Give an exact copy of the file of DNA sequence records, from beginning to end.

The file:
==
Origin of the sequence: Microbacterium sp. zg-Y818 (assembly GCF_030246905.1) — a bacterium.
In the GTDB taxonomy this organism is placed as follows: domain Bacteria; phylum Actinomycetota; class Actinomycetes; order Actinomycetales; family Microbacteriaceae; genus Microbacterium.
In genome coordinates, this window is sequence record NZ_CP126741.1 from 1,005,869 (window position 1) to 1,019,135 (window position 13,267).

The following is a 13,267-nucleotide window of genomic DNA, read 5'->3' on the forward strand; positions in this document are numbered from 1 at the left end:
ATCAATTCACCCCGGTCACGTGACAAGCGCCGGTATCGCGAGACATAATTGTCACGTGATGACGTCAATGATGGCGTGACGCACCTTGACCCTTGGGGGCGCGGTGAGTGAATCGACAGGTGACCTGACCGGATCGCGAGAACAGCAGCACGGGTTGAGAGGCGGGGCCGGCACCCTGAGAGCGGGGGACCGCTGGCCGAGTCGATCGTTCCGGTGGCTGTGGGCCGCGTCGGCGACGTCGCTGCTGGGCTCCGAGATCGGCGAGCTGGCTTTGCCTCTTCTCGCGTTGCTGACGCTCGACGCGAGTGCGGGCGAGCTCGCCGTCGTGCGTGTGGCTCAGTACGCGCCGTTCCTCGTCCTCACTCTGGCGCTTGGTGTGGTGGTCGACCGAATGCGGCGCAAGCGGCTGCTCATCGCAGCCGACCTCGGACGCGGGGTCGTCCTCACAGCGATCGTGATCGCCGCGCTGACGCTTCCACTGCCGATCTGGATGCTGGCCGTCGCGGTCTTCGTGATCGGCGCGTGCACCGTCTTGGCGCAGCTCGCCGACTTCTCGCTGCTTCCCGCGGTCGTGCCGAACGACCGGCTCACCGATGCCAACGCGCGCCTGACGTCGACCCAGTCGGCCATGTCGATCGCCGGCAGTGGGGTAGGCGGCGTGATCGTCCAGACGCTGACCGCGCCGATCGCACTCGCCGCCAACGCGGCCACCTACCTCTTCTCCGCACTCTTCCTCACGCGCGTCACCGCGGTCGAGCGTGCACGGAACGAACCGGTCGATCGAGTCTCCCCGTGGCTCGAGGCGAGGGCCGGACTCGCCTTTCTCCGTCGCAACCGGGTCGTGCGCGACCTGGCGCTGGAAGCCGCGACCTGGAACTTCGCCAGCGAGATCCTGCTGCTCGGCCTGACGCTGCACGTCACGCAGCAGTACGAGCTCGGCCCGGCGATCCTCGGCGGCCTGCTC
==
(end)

Origin of the sequence: Microbacterium sp. zg-Y818 (assembly GCF_030246905.1) — a bacterium.
In the GTDB taxonomy this organism is placed as follows: domain Bacteria; phylum Actinomycetota; class Actinomycetes; order Actinomycetales; family Microbacteriaceae; genus Microbacterium.
In genome coordinates, this window is sequence record NZ_CP126741.1 from 1,005,869 (window position 1) to 1,019,135 (window position 13,267).

The following is a 13,267-nucleotide window of genomic DNA, read 5'->3' on the forward strand; positions in this document are numbered from 1 at the left end:
ATCAATTCACCCCGGTCACGTGACAAGCGCCGGTATCGCGAGACATAATTGTCACGTGATGACGTCAATGATGGCGTGACGCACCTTGACCCTTGGGGGCGCGGTGAGTGAATCGACAGGTGACCTGACCGGATCGCGAGAACAGCAGCACGGGTTGAGAGGCGGGGCCGGCACCCTGAGAGCGGGGGACCGCTGGCCGAGTCGATCGTTCCGGTGGCTGTGGGCCGCGTCGGCGACGTCGCTGCTGGGCTCCGAGATCGGCGAGCTGGCTTTGCCTCTTCTCGCGTTGCTGACGCTCGACGCGAGTGCGGGCGAGCTCGCCGTCGTGCGTGTGGCTCAGTACGCGCCGTTCCTCGTCCTCACTCTGGCGCTTGGTGTGGTGGTCGACCGAATGCGGCGCAAGCGGCTGCTCATCGCAGCCGACCTCGGACGCGGGGTCGTCCTCACAGCGATCGTGATCGCCGCGCTGACGCTTCCACTGCCGATCTGGATGCTGGCCGTCGCGGTCTTCGTGATCGGCGCGTGCACCGTCTTGGCGCAGCTCGCCGACTTCTCGCTGCTTCCCGCGGTCGTGCCGAACGACCGGCTCACCGATGCCAACGCGCGCCTGACGTCGACCCAGTCGGCCATGTCGATCGCCGGCAGTGGGGTAGGCGGCGTGATCGTCCAGACGCTGACCGCGCCGATCGCACTCGCCGCCAACGCGGCCACCTACCTCTTCTCCGCACTCTTCCTCACGCGCGTCACCGCGGTCGAGCGTGCACGGAACGAACCGGTCGATCGAGTCTCCCCGTGGCTCGAGGCGAGGGCCGGACTCGCCTTTCTCCGTCGCAACCGGGTCGTGCGCGACCTGGCGCTGGAAGCCGCGACCTGGAACTTCGCCAGCGAGATCCTGCTGCTCGGCCTGACGCTGCACGTCACGCAGCAGTACGAGCTCGGCCCGGCGATCCTCGGCGGCCTGCTC